Tuesday, September 7, 2021

The Swamp Thing #7 Review

One More Piece Of The Puzzle...

Written By: Ram V
Art By: Mike Perkins, Mike Spicer, Aditya Bidikar
Cover Price: $3.99
Release Date: September 7, 2021

In Swamp Thing #7, the Suicide Squad is down one pyromaniac in its hunt to capture Swamp Thing... dead or alive. When NIghtmare Nurse takes a crack at the big green guy, we get a look into Levi Kamei's mind to see how his relationship with his brother and father took a nasty turn.

Was It Good?

It's a mixed bag. Some parts are better, such as a much-overdue flashback to how Levi's family conflict started. Other parts are overdone, unnecessary, or just plain make little sense.

When last we left Swamp Thing, he was sneaking up on Heatwave after a healthy dose of flamethrowing forced him into a nearby pond to recuperate. We pick up now with the SS finding Heatwave's near-dead body and Peacemaker calling Waller for help because this mission ain't going as planned.

I was partly down on the last issue because the makeup of the SS seemed rather pointless when half the team is either irresponsible or completely unresponsive (in the case of Chemo and Parasite). Why send in a team to get a very specific job done when half the team can't obey a simple order? However, one team member is showing her worth here via Nightmare Nurse.

Asa aka Nightmare Nurse manages to get the drop on Swamp Thing and begins probing his mind to find the painful memories that tether him to the Green. I like that a SS team member is using her abilities to get the job done, and you can see why Waller selected her for the job. as Asa digs, we take a ride on the wayback machine to find out what happened to Levi in Kaziranga (7 issues and $28 dollars later than it should have happened).

Cutting through the fluff, it's a land deal. Levi's company wants the land, Levi's family and the people of Kaziranga are convinced that selling out would lead to a complete decimation via strip mining and ecological destruction. Fine, I can get behind the root (*heh*) of this conflict, but there are two parts of this large flashback that don't make sense or ring false.

Levi doesn't understand his family and the local council's reluctance. I just explained it above, his father explained it in very plain language. What's not to get? Selling the land will mean ecological destruction. How does a very smart guy not understand? You could say he thinks economic progress is more important, but to be either so dismissive of the concern or claim to not understand the concern at all is bizarre.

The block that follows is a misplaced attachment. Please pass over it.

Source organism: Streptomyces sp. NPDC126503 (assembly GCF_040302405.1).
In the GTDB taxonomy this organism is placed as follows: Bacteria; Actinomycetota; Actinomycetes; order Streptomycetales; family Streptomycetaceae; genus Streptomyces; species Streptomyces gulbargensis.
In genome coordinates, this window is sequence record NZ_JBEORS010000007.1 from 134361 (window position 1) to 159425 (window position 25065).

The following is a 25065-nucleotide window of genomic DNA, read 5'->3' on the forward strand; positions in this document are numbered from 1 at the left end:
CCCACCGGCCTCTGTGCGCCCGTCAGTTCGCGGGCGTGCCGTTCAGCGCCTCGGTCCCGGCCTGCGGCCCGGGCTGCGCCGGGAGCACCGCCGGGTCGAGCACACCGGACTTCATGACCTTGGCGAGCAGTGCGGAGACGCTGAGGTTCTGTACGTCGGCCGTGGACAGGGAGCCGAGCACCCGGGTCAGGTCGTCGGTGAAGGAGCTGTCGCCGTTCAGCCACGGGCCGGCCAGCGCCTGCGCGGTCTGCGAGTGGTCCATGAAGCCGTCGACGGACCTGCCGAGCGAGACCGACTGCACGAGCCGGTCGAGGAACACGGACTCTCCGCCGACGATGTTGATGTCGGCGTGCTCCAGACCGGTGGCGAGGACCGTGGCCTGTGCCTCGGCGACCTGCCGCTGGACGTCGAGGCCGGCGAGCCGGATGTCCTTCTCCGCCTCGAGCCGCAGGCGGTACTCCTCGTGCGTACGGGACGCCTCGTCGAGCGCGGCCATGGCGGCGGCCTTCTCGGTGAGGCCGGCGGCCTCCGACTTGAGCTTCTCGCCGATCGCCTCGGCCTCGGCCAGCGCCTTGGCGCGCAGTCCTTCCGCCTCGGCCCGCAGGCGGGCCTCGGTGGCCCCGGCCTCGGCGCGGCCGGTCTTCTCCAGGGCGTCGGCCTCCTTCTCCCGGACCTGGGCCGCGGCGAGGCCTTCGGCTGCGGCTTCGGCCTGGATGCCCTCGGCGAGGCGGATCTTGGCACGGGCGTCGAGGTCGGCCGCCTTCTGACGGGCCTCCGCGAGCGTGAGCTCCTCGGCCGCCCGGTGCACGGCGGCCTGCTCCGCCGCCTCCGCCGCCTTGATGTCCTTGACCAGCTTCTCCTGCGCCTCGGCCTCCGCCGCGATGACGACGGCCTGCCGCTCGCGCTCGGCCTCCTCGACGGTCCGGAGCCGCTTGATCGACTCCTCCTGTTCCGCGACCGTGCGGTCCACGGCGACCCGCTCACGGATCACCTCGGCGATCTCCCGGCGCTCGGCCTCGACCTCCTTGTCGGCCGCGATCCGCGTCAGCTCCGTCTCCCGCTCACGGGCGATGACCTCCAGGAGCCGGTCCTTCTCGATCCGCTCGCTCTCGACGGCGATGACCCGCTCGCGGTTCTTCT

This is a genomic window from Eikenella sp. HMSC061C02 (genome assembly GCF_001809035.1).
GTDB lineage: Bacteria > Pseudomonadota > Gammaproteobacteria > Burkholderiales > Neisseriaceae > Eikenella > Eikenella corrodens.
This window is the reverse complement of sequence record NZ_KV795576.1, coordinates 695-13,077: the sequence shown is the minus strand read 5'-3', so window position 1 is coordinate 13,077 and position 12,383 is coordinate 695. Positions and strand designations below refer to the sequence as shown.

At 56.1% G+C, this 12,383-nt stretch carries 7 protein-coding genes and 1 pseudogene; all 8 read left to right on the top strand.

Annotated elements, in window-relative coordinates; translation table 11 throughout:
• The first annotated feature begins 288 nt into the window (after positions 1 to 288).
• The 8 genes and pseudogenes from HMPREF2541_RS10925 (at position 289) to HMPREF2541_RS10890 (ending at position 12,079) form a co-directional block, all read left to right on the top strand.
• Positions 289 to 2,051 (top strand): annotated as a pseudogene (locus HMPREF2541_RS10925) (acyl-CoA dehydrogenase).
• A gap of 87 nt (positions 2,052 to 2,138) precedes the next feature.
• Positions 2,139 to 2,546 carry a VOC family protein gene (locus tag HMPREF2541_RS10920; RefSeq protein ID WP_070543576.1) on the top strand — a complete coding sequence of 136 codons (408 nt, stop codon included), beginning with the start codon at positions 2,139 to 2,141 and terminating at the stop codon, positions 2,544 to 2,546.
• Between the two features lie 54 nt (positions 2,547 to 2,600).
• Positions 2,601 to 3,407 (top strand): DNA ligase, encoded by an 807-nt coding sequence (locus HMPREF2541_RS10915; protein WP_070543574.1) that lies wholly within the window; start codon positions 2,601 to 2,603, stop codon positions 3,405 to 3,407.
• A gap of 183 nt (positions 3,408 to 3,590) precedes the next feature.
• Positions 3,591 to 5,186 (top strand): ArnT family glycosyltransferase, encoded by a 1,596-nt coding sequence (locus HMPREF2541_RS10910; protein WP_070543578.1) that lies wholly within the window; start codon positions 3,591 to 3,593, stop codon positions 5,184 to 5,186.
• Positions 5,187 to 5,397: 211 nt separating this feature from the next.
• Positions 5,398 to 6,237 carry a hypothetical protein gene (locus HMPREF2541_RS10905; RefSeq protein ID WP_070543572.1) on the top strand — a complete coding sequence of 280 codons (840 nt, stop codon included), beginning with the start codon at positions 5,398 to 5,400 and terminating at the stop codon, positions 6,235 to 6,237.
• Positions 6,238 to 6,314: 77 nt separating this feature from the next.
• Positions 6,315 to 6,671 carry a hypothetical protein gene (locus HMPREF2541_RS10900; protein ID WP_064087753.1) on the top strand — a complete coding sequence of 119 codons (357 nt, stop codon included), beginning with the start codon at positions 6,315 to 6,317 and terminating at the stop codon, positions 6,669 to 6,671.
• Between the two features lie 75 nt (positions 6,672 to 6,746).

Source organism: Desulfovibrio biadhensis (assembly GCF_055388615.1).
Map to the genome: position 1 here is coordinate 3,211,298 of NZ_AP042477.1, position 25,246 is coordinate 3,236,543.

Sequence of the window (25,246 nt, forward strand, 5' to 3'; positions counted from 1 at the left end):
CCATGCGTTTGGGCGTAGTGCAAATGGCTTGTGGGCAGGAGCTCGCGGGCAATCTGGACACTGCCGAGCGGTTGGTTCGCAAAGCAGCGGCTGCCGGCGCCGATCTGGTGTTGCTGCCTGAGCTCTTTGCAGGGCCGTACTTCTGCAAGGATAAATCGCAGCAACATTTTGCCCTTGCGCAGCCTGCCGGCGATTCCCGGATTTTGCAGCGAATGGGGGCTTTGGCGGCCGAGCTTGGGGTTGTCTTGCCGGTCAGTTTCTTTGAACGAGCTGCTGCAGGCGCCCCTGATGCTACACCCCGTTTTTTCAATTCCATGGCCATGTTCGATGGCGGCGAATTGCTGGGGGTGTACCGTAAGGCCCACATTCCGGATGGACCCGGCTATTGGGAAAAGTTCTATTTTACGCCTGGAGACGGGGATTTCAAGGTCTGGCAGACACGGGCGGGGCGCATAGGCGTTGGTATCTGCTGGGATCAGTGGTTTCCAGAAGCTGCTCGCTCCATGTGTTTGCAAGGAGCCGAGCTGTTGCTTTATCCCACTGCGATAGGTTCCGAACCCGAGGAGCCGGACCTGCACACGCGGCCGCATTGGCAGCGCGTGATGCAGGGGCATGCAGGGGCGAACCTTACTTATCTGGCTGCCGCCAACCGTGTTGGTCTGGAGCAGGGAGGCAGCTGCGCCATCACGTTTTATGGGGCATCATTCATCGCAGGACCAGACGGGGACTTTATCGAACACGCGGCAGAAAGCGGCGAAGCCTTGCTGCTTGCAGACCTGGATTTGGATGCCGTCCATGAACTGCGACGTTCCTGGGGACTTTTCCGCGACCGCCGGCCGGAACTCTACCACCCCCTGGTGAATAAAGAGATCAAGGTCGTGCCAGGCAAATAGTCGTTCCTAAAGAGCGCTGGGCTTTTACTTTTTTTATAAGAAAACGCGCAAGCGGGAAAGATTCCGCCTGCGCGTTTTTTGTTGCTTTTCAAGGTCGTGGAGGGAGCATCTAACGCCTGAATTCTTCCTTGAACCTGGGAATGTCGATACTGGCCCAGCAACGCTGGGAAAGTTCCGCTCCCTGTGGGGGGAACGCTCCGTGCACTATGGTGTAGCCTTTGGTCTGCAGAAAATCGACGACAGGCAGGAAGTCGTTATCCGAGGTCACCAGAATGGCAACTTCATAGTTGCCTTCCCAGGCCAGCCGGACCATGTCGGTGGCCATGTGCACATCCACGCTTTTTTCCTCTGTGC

The second is an old myth the father uses to get his son to understand the burden of responsibility. The myth involves two brothers. One of the brothers is struck by a disease and the other fails to find a cure. The healthy brother sends the purest, greatest warrior out to find the cure he couldn't. The warrior, as the story is written, never finds the cure but he brings a whole mountain back with him in the hope that a cure could be found. When Levi asks if he found the cure on the mountain, his father tells him it doesn't matter.

It plays out poorly because the myth (as the father tells it) doesn't apply to the situation or address the argument Levi makes.

Now, I don't know for sure what real myth Ram V is referencing here, but this sounds like the story of Hanuman, the monkey warrior, who carried a whole mountain back to his army because he didn't know what herb was the right one to cure the sick. In some ways, Hanuman is an allegory about doing the impossible to save what matters. Again, it fits VERY poorly to the story in this issue because it doesn't match the debate point Levi's father makes.
Levi's company escalates the land buy through government pressure and bribes. Levi's father is shot in civil protests, and Levi's family blames him for his part in the deal just as much as he blames himself.

Nightmare Nurse offers to take his painful memory so he can be "cured" and released from being the Swamp Thing. Levi says 'no'.  Nightmare Nurse sends in Chemo to dissolve Swamp Thing until there's nothing left. Wait, what? Wasn't the whole point of the SS mission to capture Swamp Thing or bring back usable samples? Doesn't dissolving Swamp Thing completely negate the whole purpose of the mission? Oy!

Bits and Pieces

Swamp Thing #7 is a little bit good and a little bit bad. After 7 issues (and $28) we finally get some insight into Levi's personality, only to discover he's a very smart idiot. After the weirdly misplaced myth his father uses to make a point, the apple must not fall far from the tree. The art is solid, the pacing is excellent, but to be this far into a 10-issue arc with such a lopsided story is a waste.


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